In the past, many women in Darou Diadji, including Awa Gueye, 55, didn’t have much of a choice: She could leave her village for weeks, months, or years at a time to try to make a living in the city or abroad, or stay and care for her family with the limited resources available in rural areas. With few opportunities to earn an income or get an education in her own village, there was little hope of changing her situation.
As discussed in last week’s blog post, women often bear the brunt of climate change impacts in poor communities. Desertification makes it difficult to grow crops and access water for drinking, irrigation, and raising livestock; unpredictable weather patterns make agriculture difficult; and changing rainfall patterns cause periods of flooding and drought. As a result, many young men and women leave their rural villages to seek employment elsewhere, leaving their children behind with a single parent, or other families or relatives. Women who stay behind are often left without work.
For Awa, participating in CREATE!’s programs meant that she could be with her family and still be earning a living at home in Senegal. Awa used to make her income through growing cereal crops, such as millet, during the short 2-3 month rainy season, but that left her with the rest of the year to try to find other ways to support her family.
“Thanks to CREATE! I have a job in my own village now, and other women here also now have occupations without leaving their family,” she says. “We are now able to grow vegetables in the village to eat and sell the rest in the market.” In addition, she adds, “The availability of vegetables in the village has transformed my family’s diet. Since we’ve been eating fruits and vegetables daily we have a reduced risk of many diseases. And the garden has reduced my food expenses because I can get vegetables so easily in the village at a cheap price.”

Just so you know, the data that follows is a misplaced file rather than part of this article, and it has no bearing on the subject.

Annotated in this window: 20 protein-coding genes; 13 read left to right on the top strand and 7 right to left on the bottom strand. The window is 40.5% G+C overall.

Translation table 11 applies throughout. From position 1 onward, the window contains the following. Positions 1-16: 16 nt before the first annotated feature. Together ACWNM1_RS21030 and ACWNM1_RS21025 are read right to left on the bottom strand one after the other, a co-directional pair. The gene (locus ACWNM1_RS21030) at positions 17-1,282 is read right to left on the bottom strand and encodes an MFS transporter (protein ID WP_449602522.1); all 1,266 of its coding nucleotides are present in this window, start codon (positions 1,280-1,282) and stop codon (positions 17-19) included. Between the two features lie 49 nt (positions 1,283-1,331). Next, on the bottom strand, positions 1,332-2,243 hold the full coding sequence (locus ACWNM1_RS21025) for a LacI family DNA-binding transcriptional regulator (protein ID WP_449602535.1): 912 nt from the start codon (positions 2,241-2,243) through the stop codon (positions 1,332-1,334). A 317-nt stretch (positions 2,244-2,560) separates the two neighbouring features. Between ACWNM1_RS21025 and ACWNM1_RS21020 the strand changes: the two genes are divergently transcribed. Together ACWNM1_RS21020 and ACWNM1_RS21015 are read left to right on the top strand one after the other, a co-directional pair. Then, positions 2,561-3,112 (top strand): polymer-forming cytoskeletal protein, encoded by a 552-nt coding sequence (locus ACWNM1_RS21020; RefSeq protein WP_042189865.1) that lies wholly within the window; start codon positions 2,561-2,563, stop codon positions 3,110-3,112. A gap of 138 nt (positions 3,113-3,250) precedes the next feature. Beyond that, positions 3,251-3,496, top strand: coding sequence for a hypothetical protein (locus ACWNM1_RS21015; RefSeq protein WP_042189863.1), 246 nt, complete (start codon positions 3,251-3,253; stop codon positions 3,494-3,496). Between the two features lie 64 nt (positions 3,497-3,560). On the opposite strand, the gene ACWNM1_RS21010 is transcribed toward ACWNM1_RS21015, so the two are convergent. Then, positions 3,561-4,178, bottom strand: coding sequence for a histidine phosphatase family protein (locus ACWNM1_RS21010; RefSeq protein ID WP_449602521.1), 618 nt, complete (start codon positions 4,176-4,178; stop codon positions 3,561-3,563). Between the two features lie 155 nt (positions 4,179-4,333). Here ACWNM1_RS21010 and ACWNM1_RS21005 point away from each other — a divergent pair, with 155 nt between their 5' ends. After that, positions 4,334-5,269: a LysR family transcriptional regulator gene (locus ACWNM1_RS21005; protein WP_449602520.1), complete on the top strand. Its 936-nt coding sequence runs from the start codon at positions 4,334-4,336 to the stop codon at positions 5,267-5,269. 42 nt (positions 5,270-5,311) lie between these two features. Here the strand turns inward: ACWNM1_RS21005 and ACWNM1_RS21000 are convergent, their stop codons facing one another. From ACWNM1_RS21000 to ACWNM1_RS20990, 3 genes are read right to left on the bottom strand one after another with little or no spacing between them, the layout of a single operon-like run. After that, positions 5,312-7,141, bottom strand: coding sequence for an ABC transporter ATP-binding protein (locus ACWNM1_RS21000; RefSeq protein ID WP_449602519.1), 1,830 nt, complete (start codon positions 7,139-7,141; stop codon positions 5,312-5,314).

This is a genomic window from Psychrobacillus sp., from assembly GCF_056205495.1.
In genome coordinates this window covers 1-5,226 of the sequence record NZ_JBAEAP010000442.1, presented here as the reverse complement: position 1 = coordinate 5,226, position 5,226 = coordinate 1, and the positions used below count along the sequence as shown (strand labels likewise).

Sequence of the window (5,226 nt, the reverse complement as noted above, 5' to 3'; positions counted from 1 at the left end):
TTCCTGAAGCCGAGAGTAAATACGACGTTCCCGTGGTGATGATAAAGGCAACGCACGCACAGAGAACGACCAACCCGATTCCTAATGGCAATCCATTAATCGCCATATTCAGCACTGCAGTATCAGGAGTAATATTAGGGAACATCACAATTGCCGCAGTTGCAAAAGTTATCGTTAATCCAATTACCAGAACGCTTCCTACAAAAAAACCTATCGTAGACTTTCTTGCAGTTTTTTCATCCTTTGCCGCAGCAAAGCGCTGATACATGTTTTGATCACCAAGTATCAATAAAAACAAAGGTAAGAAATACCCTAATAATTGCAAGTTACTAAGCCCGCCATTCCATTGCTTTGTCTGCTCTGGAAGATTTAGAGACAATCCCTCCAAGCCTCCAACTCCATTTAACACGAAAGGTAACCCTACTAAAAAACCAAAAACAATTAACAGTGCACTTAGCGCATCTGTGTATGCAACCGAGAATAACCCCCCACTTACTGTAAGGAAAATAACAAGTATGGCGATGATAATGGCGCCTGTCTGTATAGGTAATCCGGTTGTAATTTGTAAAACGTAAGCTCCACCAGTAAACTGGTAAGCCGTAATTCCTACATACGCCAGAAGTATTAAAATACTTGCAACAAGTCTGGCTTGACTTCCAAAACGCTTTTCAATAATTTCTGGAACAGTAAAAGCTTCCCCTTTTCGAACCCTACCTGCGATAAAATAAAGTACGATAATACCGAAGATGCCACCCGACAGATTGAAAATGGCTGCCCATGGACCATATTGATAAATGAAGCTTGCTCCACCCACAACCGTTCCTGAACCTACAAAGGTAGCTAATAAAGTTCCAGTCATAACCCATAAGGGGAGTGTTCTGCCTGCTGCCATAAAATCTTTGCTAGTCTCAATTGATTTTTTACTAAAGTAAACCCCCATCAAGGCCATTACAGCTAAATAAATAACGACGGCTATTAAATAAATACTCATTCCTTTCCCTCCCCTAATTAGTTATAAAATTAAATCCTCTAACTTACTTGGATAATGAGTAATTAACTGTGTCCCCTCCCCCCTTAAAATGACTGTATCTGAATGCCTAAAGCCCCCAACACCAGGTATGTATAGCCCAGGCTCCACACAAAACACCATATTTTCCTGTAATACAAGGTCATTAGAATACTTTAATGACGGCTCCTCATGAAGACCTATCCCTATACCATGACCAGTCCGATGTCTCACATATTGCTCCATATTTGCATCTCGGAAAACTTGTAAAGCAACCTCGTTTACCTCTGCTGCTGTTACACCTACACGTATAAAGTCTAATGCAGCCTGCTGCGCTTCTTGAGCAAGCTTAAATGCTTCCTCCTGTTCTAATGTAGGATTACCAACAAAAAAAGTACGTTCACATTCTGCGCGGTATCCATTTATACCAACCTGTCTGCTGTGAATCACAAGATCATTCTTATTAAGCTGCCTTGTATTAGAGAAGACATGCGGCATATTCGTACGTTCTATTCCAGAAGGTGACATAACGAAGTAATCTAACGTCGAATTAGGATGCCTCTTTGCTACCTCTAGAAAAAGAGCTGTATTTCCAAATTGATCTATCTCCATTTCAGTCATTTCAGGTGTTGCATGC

“I like all of CREATE!’s programs because they are interlinked,” says Awa. The solar powered pump brings up clean water from the village’s rehabilitated well that she can drink and use to water the garden. She can feed her family with the vegetables they grow, and sell the rest on the market. And she can invest her earnings in the Voluntary Savings and Lending Association (VSLA), so that she and her cooperative group can maintain their projects. With all of these programs working together, Awa is confident that their village will be sustainable for generations to come, providing new opportunities for her children that she never had growing up.